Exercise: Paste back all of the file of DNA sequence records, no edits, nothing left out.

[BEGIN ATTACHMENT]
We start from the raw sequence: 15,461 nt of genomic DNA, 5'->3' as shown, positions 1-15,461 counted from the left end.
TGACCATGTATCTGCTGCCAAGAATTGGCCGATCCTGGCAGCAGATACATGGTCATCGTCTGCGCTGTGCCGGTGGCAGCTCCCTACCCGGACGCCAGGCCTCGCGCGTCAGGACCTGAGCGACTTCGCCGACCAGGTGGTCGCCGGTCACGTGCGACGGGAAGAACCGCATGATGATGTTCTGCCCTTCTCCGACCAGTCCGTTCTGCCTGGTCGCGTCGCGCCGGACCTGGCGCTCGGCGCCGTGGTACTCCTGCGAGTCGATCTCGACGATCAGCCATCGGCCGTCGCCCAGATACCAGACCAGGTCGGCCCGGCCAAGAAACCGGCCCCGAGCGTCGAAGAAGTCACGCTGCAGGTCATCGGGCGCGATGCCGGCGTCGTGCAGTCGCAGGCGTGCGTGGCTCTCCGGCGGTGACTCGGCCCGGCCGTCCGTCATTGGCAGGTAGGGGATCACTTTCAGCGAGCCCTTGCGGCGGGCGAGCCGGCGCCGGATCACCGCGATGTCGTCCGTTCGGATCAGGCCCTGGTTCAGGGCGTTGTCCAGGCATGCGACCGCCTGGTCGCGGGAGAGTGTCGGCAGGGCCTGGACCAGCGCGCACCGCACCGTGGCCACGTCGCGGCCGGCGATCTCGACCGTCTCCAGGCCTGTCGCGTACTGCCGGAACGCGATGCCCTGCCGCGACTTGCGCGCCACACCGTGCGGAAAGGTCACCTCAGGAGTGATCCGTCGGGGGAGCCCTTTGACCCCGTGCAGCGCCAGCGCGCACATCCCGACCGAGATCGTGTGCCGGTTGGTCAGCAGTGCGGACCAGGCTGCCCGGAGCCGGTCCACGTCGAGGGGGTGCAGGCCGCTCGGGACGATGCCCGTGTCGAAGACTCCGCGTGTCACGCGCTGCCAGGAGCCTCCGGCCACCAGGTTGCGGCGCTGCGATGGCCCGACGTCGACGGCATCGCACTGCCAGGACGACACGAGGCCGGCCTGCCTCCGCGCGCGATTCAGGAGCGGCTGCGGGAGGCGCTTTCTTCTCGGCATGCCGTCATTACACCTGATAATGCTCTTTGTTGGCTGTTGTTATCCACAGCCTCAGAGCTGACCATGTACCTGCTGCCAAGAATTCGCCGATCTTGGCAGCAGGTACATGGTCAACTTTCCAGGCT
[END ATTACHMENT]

We start from the raw sequence: 15,461 nt of genomic DNA, 5'->3' as shown, positions 1-15,461 counted from the left end.
TGACCATGTATCTGCTGCCAAGAATTGGCCGATCCTGGCAGCAGATACATGGTCATCGTCTGCGCTGTGCCGGTGGCAGCTCCCTACCCGGACGCCAGGCCTCGCGCGTCAGGACCTGAGCGACTTCGCCGACCAGGTGGTCGCCGGTCACGTGCGACGGGAAGAACCGCATGATGATGTTCTGCCCTTCTCCGACCAGTCCGTTCTGCCTGGTCGCGTCGCGCCGGACCTGGCGCTCGGCGCCGTGGTACTCCTGCGAGTCGATCTCGACGATCAGCCATCGGCCGTCGCCCAGATACCAGACCAGGTCGGCCCGGCCAAGAAACCGGCCCCGAGCGTCGAAGAAGTCACGCTGCAGGTCATCGGGCGCGATGCCGGCGTCGTGCAGTCGCAGGCGTGCGTGGCTCTCCGGCGGTGACTCGGCCCGGCCGTCCGTCATTGGCAGGTAGGGGATCACTTTCAGCGAGCCCTTGCGGCGGGCGAGCCGGCGCCGGATCACCGCGATGTCGTCCGTTCGGATCAGGCCCTGGTTCAGGGCGTTGTCCAGGCATGCGACCGCCTGGTCGCGGGAGAGTGTCGGCAGGGCCTGGACCAGCGCGCACCGCACCGTGGCCACGTCGCGGCCGGCGATCTCGACCGTCTCCAGGCCTGTCGCGTACTGCCGGAACGCGATGCCCTGCCGCGACTTGCGCGCCACACCGTGCGGAAAGGTCACCTCAGGAGTGATCCGTCGGGGGAGCCCTTTGACCCCGTGCAGCGCCAGCGCGCACATCCCGACCGAGATCGTGTGCCGGTTGGTCAGCAGTGCGGACCAGGCTGCCCGGAGCCGGTCCACGTCGAGGGGGTGCAGGCCGCTCGGGACGATGCCCGTGTCGAAGACTCCGCGTGTCACGCGCTGCCAGGAGCCTCCGGCCACCAGGTTGCGGCGCTGCGATGGCCCGACGTCGACGGCATCGCACTGCCAGGACGACACGAGGCCGGCCTGCCTCCGCGCGCGATTCAGGAGCGGCTGCGGGAGGCGCTTTCTTCTCGGCATGCCGTCATTACACCTGATAATGCTCTTTGTTGGCTGTTGTTATCCACAGCCTCAGAGCTGACCATGTACCTGCTGCCAAGAATTCGCCGATCTTGGCAGCAGGTACATGGTCAACTTTCCAGGCT